Entomopathogenic nematodes (Steinernematidae and Heterorhabditidae) are lethal obligatory parasites of insects and are found in soils throughout the world. The recognition that these nematodes are major natural enemies of soil insect pests has stimulated research into various aspects of their biology and enabled their use in augmentation and conservation biological control programs. Unfortunately, relatively little is known about the structure and dynamics of their populations or the factors that influence them. This knowledge is required if these nematodes are to fulfill their considerable potential as manageable components of cultivated ecosystems. The unusual life history of entomopathogenic nematodes imposes important constraints on their population biology. The host cadaver serves as the focus for many of the fundamental interactions associated with their population dynamics because feeding, development, mating, and reproduction are confined to the cadaver environment. Only non-feeding infective juveniles (dauer larvae) leave the host, but their production, dispersal, persistence, and infection potential provide critical links for the survival and proliferation of populations. Infective juveniles also carry symbiotic bacteria (Enterobacteriaceae) that are released within the host, are largely responsible for host death, and form an integral part of their life history. In this paper, we discuss the structure of entomopathogenic nematode populations, the various biotic and abiotic factors that influence them, and procedures for sampling and modeling their spatial and temporal dynamics. Environmental degradation and the economic and social realities of modern agriculture assure that entomopathogenic nematodes will remain prime subjects for continuing basic and applied ecological research.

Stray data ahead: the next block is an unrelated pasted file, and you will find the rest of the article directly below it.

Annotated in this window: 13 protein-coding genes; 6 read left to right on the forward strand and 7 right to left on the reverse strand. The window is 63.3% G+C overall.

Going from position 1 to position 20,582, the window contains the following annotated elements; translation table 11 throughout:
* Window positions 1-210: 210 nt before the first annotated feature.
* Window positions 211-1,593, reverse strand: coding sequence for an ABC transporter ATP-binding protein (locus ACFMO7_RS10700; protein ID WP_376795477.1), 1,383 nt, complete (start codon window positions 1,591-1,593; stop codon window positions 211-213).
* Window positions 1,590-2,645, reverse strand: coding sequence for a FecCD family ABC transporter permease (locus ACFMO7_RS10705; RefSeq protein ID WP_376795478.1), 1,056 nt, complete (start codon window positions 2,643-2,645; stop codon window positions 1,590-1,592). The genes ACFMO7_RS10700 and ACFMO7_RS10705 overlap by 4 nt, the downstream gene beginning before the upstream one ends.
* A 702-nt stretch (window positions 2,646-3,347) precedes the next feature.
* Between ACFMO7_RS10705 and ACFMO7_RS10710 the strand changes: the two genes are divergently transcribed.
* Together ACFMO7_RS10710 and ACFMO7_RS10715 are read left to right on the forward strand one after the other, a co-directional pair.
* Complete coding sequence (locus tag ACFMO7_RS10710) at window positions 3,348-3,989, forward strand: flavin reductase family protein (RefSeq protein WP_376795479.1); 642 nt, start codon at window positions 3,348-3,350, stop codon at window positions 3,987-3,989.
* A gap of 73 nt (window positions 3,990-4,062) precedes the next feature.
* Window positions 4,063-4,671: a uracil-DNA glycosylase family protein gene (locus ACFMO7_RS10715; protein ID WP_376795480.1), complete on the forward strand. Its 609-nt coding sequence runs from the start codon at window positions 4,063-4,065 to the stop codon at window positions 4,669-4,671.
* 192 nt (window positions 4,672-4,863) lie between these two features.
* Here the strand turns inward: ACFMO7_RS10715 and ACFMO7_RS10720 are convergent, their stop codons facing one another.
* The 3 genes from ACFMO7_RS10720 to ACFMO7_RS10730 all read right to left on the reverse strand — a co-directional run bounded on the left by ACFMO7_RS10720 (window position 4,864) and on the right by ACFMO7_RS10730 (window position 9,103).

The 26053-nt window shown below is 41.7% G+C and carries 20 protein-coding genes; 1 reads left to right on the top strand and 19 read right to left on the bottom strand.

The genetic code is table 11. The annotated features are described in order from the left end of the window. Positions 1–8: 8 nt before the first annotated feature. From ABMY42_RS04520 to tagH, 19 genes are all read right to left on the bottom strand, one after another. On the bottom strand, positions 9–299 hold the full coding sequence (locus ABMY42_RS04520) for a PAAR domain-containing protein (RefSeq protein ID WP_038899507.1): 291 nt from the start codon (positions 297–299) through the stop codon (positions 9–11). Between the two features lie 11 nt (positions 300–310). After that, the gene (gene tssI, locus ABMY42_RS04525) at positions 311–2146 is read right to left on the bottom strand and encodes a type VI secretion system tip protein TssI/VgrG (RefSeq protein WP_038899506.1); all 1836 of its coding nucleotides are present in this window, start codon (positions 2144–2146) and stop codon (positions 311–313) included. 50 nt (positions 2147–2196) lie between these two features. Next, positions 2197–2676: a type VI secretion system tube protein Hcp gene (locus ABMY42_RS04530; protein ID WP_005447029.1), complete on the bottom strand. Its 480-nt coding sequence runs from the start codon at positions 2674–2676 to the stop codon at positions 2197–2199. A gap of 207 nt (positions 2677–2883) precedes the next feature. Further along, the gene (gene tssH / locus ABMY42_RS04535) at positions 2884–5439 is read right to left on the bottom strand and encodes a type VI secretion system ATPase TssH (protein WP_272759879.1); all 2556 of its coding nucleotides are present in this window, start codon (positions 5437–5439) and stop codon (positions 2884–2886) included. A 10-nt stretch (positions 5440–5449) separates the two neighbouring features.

All Science Journal Classification (ASJC) codes
- Agronomy and Crop Science
- Insect Science